On Thursday, The U.S. Supreme Court announced in a statement that investigators were unable to determine who leaked Justice Samuel Alito’s draft opinion in Dobbs v. Jackson Women’s Health Organization last year, which led to the overturning of Roe v. Wade.
Late last year, Alito said that the leak of the draft in May 2022 made the “majority in support of overruling Roe and Casey targets for assassination because it gave people a rational reason to think they could prevent that from happening by killing one of us.”
The Supreme Court’s report was released alongside an unsigned statement, which called the leak, “one of the worst breaches of trust” in the court’s history.
“The leak was no mere misguided attempt at protest,” the statement said. “It was a grave assault on the judicial process.”
“The Chief Justice assigned the task to the Marshal of the Supreme Court and her staff,” the statement continued. “After months of diligent analysis of forensic evidence and interviews of almost 100 employees, the Marshal’s team determined that no further investigation was warranted with respect to many of the ’82 employees [who] had access to electronic or hard copies of the draft opinion.’”
“In following up on all available leads, however, the Marshal’s team performed additional forensic analysis and conducted multiple follow-up interviews of certain employees,” the statement continued. “But the team has to date been unable to identify a person responsible by a preponderance of the evidence.”
The report says that investigators are continuing to analyze additional data, and that there are outstanding inquiries at this time.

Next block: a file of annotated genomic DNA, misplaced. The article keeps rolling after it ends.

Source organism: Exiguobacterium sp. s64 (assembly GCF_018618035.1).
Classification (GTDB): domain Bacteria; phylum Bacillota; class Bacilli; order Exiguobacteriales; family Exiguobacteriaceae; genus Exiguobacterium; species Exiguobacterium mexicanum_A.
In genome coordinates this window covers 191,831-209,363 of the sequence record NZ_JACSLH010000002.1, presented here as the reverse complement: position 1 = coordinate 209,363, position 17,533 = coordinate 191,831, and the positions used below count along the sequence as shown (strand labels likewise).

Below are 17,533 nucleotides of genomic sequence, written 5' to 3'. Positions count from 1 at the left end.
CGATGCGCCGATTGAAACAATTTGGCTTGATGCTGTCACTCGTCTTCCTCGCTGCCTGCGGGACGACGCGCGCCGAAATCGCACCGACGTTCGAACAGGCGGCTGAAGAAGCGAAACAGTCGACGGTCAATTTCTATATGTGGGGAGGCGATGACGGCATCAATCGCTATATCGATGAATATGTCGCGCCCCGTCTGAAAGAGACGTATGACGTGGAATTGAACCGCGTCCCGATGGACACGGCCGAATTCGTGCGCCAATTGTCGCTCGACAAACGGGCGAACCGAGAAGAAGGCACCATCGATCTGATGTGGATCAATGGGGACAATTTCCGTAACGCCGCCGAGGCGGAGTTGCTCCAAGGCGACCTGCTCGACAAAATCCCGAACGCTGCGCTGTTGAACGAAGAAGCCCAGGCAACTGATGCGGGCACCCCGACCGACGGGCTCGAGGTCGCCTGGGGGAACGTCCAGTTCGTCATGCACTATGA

“To the extent that additional investigation yields new evidence or leads, the investigators will pursue them,” the report said. “If a Court employee disclosed the draft opinion, that person brazenly violated a system that was built fundamentally on trust with limited safeguards to regulate and constrain access to very sensitive information.”
The following federal statutes were relevant to the investigation, according to the report:
- 18 U.S.C. § 371 prohibits two or more persons from conspiring to commit an offense against the United States or to defraud the United States in any manner or for any purpose.
- 18 U.S.C. § 401 states that “[a] court of the United States shall have power to punish . . . such contempt of its authority . . . as . . . [m]isbehavior of any person in its presence of so near thereto as to obstruct the administration of justice” and “[m]isbehavior of any of its officers in their official transactions.”
- 18 U.S.C. § 641 prohibits the disposition “without authority” of any record or thing of value of the United States.
- 18 U.S.C. § 1030 prohibits intentionally accessing a computer without authorization or exceeding authorized access and thereby obtaining information from any department or agency or the United States.
- 18 U.S.C. § 1503 prohibits “corruptly . . . endeavor[ing] to influence, intimidate, or impede any . . . officer in or of any court of the United States . . . in the discharge of his duty . . . or corruptly . . . influenc[ing], obstruct[ing], or imped[ing], or endeavor[ing] to influence, obstruct, or impede, the due administration of justice.”
- 18 U.S.C. § 1905 prohibits disclosure by federal government employees of information that comes to them in the course of their employment that is known by them to be confidential, including the “identity” of “any person.”
- 18 U.S.C. § 2071 prohibits unlawful removal of any record filed or deposited with any judicial officer of the United States.”